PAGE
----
Updated at 4:46 p.m. ET
Hiring slowed sharply last month, as U.S. employers added just 75,000 jobs. The unemployment rate held steady at 3.6%.
The monthly snapshot from the Labor Department suggests businesses are increasingly cautious in the face of the Trump administration's ongoing trade wars.
The employment gains in May were well below economists' forecasts of 185,000 jobs and the three-month average of 151,000 jobs. Job gains for March and April were also revised downwards by a total of 75,000.
The weak jobs number could increase the odds that the Federal Reserve cuts interest rates sooner rather than later.
"This is not the Fed capitulating to financial markets or capitulating to a president," said chief economist Diane Swonk of Grant Thornton. "It is them reacting to an economy that is now weakening. Some of it's self-inflicted. But nonetheless, they have to deal with it."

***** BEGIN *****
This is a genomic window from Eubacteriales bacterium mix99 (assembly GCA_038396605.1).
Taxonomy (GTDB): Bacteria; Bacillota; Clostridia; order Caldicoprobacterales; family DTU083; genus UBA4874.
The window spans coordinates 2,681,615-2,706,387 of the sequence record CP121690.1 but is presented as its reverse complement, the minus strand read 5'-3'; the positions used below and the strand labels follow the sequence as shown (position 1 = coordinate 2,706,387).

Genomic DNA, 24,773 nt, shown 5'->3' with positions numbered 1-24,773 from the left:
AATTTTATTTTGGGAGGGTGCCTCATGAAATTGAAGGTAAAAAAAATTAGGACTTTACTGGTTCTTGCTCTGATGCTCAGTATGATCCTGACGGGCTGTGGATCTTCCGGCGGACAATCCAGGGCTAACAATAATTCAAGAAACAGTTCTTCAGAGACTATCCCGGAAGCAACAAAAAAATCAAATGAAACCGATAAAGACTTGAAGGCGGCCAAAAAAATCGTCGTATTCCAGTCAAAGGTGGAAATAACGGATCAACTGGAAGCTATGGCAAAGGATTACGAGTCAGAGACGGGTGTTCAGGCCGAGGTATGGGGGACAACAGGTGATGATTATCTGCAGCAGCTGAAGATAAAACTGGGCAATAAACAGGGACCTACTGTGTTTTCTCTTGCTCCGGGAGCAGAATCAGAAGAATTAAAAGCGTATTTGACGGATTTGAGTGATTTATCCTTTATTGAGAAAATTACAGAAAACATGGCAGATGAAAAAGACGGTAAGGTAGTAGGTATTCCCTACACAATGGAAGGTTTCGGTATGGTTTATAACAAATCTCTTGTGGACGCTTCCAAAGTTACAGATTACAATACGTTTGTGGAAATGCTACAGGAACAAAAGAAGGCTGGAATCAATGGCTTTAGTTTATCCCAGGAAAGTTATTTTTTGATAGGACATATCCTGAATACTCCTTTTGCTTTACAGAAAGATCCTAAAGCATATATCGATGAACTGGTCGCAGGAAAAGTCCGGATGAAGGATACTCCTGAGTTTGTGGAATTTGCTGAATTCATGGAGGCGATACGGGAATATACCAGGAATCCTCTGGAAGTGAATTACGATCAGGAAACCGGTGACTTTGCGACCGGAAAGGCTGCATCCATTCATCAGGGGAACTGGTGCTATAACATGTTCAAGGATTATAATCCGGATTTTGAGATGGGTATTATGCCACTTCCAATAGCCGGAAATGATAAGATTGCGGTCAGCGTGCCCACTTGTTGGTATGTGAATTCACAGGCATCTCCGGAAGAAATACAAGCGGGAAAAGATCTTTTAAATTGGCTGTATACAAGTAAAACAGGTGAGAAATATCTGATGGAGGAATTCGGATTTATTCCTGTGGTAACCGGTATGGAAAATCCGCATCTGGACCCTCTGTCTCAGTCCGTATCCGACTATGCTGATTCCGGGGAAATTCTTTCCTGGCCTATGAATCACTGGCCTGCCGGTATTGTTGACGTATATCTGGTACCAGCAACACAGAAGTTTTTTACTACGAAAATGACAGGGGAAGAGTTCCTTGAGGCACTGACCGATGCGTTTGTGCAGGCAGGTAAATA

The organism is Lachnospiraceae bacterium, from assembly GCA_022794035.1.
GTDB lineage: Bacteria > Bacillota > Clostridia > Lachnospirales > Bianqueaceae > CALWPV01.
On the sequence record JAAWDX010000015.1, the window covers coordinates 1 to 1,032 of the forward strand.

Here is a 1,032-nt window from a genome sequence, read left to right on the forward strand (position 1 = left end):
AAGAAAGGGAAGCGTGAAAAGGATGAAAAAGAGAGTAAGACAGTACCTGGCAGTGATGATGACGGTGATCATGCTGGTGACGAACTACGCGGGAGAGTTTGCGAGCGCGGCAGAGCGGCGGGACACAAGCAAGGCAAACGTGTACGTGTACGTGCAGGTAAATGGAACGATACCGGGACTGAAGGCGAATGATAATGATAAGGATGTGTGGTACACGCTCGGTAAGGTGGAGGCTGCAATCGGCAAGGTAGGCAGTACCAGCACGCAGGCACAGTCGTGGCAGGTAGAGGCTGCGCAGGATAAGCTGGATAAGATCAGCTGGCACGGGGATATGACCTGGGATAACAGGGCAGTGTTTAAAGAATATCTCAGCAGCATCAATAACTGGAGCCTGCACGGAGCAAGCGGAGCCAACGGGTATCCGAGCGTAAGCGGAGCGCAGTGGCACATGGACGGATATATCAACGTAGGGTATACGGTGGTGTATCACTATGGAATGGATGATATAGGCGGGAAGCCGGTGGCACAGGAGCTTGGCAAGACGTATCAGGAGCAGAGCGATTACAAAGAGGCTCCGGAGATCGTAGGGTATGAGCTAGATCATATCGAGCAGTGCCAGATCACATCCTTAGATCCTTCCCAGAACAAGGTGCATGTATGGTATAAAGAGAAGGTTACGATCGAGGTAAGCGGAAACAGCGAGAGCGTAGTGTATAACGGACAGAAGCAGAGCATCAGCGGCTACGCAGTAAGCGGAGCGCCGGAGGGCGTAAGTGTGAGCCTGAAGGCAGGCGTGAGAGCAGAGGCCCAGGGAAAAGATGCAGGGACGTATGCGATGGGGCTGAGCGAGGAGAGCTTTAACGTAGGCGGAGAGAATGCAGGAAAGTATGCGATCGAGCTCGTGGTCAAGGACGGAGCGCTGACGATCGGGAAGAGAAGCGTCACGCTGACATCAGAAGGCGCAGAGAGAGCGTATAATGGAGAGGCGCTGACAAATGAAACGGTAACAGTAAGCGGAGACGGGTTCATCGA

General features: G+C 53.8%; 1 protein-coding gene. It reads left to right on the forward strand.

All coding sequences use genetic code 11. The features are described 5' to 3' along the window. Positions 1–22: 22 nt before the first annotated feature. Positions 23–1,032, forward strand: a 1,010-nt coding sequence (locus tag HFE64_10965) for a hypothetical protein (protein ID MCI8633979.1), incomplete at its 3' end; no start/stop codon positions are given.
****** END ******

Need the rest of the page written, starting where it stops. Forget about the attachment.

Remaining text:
Prospects for a rapid rate cut propelled another rally on Wall Street Friday. The Dow Jones Industrial Average and the S&P 500 index each rose more than 1%.
Manufacturing continues to be a soft spot, with just 3,000 factory jobs added in May. An index of manufacturing activity released Monday fell to its lowest level in 2 1/2 years.
Manufacturing is especially sensitive to trade disputes, which can raise costs, disrupt supply chains and depress foreign demand. Last month, the administration increased tariffs on $200 billion worth of imports from China. The president has also threatened to impose tariffs on imports from Mexico, beginning next week.